What is the difference between denial and lack of insight?
Denial and lack of insight are different. They can both cause a person with dementia not to understand or accept their diagnosis.
- Understanding denial and lack of insight
- You are here: What is the difference between denial and lack of insight?
- Coping with denial and lack of insight with dementia
- Support and care when a person won't accept their dementia diagnosis
- When family, friends or carers are in denial about dementia
- Understanding denial and lack of insight - other resources
Denial and lack of insight
What is denial?
Denial is when a person doesn’t acknowledge certain facts or events, even when they may seem obvious to those around them.
It is a psychological reaction that enables a person to cope with a difficult situation that may otherwise make them feel afraid, depressed, ashamed or worried. They may feel – or think other people may feel – there is a stigma about having a diagnosis of dementia.
Denial as a coping mechanism
Denial is not someone’s deliberate attempt to deny reality – it is likely that they’re not even aware they are in denial. They may have developed their own way of explaining or coping with things they find difficult or uncomfortable.
For example, a person may dismiss a question they don’t know the answer to as not being important, or they may insist that they can still drive because they’ve ‘driven for many years’, even though they are no longer driving safely.
Can a person in denial accept their dementia diagnosis?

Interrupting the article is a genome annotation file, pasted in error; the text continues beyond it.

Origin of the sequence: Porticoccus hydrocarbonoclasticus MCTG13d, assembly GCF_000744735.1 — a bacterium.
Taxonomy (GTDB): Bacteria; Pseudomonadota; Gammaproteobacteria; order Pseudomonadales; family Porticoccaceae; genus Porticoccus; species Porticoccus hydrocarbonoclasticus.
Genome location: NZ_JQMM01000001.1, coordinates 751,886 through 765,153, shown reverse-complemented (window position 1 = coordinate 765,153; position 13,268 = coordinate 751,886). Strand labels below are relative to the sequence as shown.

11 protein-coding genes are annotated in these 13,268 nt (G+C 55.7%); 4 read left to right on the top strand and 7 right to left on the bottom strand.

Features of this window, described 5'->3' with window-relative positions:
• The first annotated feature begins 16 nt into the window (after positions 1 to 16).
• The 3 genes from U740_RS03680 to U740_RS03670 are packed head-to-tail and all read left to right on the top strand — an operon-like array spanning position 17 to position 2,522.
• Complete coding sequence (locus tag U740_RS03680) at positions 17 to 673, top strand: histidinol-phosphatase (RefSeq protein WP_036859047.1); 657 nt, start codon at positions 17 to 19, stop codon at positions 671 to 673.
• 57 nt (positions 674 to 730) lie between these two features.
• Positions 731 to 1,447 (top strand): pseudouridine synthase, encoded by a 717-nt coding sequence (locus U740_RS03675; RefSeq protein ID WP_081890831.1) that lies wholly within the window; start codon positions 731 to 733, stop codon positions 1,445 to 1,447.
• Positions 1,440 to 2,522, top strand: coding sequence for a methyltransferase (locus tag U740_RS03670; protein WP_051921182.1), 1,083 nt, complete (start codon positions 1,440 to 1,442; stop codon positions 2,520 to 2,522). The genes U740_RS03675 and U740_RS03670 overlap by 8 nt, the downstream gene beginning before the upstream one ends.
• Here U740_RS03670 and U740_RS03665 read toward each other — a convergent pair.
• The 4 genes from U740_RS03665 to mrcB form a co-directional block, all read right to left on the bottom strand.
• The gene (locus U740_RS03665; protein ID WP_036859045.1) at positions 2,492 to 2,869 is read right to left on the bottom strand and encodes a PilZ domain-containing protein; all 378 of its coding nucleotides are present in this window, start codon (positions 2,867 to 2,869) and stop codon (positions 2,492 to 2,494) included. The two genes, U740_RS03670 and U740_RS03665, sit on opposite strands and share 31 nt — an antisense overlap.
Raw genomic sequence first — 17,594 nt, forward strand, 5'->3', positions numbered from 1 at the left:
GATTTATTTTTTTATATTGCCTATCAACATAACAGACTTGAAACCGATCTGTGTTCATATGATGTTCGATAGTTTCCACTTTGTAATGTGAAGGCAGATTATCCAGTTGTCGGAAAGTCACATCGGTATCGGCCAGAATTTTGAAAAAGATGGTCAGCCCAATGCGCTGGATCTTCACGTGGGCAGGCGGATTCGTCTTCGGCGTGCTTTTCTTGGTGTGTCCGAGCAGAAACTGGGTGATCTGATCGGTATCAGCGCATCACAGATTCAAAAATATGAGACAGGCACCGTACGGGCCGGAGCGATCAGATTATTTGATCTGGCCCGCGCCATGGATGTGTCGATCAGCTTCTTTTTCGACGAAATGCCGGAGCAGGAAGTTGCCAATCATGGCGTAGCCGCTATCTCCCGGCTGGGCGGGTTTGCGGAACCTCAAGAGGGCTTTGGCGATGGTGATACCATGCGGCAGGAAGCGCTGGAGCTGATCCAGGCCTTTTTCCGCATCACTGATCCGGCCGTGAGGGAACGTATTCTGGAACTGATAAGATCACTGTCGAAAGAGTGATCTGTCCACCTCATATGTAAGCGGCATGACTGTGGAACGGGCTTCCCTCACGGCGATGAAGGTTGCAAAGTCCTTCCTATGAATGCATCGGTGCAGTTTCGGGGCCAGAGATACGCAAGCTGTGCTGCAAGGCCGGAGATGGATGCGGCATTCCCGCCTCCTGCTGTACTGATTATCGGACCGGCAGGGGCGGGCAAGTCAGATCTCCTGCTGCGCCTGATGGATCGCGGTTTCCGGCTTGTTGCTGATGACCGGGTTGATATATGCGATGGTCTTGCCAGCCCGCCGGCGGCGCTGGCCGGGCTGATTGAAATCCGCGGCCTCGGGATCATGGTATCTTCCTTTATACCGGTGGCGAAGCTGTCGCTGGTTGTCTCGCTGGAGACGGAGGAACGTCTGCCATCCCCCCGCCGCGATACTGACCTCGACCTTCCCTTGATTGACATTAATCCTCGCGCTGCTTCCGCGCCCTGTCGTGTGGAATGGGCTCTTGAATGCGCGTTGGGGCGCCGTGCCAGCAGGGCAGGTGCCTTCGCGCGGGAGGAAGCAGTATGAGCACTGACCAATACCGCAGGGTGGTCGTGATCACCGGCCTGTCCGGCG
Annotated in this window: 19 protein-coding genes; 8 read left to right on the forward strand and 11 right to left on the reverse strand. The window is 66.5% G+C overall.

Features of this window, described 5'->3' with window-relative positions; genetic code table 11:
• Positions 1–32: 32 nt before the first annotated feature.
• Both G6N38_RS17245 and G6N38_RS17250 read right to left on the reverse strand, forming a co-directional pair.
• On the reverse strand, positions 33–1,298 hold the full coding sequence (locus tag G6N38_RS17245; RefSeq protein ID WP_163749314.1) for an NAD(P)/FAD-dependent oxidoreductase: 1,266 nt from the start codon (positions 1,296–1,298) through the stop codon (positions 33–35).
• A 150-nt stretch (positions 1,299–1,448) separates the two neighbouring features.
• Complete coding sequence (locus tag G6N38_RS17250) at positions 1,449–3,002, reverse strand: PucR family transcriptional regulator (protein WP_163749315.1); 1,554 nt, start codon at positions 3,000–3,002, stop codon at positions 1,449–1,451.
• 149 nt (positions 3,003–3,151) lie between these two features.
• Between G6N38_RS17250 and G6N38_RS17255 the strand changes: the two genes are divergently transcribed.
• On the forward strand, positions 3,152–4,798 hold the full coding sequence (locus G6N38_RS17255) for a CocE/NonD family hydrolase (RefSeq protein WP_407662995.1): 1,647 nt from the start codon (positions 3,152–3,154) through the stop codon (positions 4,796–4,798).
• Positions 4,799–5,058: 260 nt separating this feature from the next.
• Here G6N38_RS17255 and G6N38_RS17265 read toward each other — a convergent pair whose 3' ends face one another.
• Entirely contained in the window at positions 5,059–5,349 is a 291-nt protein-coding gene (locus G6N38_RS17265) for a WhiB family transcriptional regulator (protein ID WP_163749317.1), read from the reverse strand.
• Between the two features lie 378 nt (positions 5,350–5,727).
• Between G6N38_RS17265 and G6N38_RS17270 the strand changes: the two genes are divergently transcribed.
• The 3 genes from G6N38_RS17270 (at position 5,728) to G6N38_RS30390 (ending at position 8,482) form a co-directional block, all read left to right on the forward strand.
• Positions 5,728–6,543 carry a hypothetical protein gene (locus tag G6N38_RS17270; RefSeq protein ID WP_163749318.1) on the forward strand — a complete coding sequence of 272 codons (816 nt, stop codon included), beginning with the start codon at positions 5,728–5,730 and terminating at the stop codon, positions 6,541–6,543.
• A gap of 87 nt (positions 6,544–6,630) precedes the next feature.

Over time, a person may come to accept their diagnosis and how it is affecting them. As their condition progresses and they start to have more problems, they may begin to talk about these with you or other people they trust.
What is lack of insight?
Lack of insight is when a person with dementia is unable to recognise changes in their behaviour and emotions (that are caused by physical changes in their brain).
Lack of insight is related to loss of activity in areas in the front of a person’s brain (known as the frontal lobes). It is more common in some types of dementia that are linked to damage in this part of the brain, such as frontotemporal dementia (FTD). But a person with any type of dementia can have lack of insight.
Understanding lack of insight
Like denial, lack of insight can be difficult to understand if a person is having problems that are very obvious to others. However, they may be aware of some symptoms or changes and be completely unaware of others.
For example, the person may mention that they often forget where they have left their keys, while at the same time not recognising that they no longer cook certain meals. This can sometimes look like the person is deliberately avoiding issues that you think are obvious. It is important to remember that this isn’t the case.
Can a person with lack of insight accept their diagnosis?
Unlike denial, which sometimes lessens over time, lack of insight tends to get worse as dementia progresses.